A surprise "not- guilty" verdict in the case of an illegal immigrant charged with murdering a woman in San Francisco.
Thirty-two-year-old Kate Steinle was walking on a San Francisco pier with her father two years ago when she was shot dead. The man holding the gun, on the other end of the bullet that killed her is Jose Ines Garcia Zarate, an illegal immigrant with multiple felony convictions. He'd been deported five times before he wound up in San Francisco that day. After more than a month of testimony and six days of deliberation a jury found him not guilty.
"We believe the verdict is a correct and accurate reflection of the law and what happened," said attorney Jeff Adachi who represented Zarate.
Zarate says he found the gun under a chair on the pier and fired it accidentally while handling it. The bullet richocheted off the ground before hitting Steinle.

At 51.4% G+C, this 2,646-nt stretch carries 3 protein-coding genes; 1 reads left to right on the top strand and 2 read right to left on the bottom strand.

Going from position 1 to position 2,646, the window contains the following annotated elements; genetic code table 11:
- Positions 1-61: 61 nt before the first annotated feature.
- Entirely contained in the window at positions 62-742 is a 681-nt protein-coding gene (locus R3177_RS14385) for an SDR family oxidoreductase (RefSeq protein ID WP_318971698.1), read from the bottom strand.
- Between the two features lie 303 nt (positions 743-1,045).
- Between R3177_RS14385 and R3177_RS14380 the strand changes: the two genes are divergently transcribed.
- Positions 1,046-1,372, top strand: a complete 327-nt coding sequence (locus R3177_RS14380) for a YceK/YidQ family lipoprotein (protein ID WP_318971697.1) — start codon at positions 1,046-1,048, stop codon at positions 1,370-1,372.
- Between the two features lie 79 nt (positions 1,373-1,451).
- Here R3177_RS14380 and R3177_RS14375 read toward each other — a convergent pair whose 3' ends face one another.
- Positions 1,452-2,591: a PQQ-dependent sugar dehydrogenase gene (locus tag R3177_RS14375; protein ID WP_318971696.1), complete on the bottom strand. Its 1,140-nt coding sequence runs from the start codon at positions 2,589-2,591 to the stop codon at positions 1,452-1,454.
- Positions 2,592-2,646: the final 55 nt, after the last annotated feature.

Jurers in the case were ordered not to factor in Zarate's immigration status; but, Steinle's death at the hands of an illegal immigrant in a sanctuary city is a flash point in the debate over immigration.
"From day one, this case was used as a means to foment hate, to foment division, to foment a program of mass deportation," Adachi told reporters.
President Donald Trump references the case often when talking about deportations and building a border wall.
After the jury's decision he tweeted, "A disgraceful verdict in the Kate Steinle case! No wonder the people of our country are so angry with illegal immigration."
Followed by this tweet, "The jury was not told the killer of Kate was a 7 time felon. The Schumer/Pelosi Democrats are so weak on Crime that they will pay a big price in the 2018 and 2020 Elections."
Attorney General Jeff Sessions, in a statement, says Zarate would not have been on the streets of San Francisco if the city honored an ICE detainer. He also added that the Department of Justice will work to ensure all localities place the safety of their communities above the convenience of criminal aliens.
His office is considering filing federal charges against Zarate.
Meanwhile, the Steinle family, unwittingly thrust into the center of a political debate, tells the San Francisco Chronicle they want to move on with their lives and remember Kate on their terms.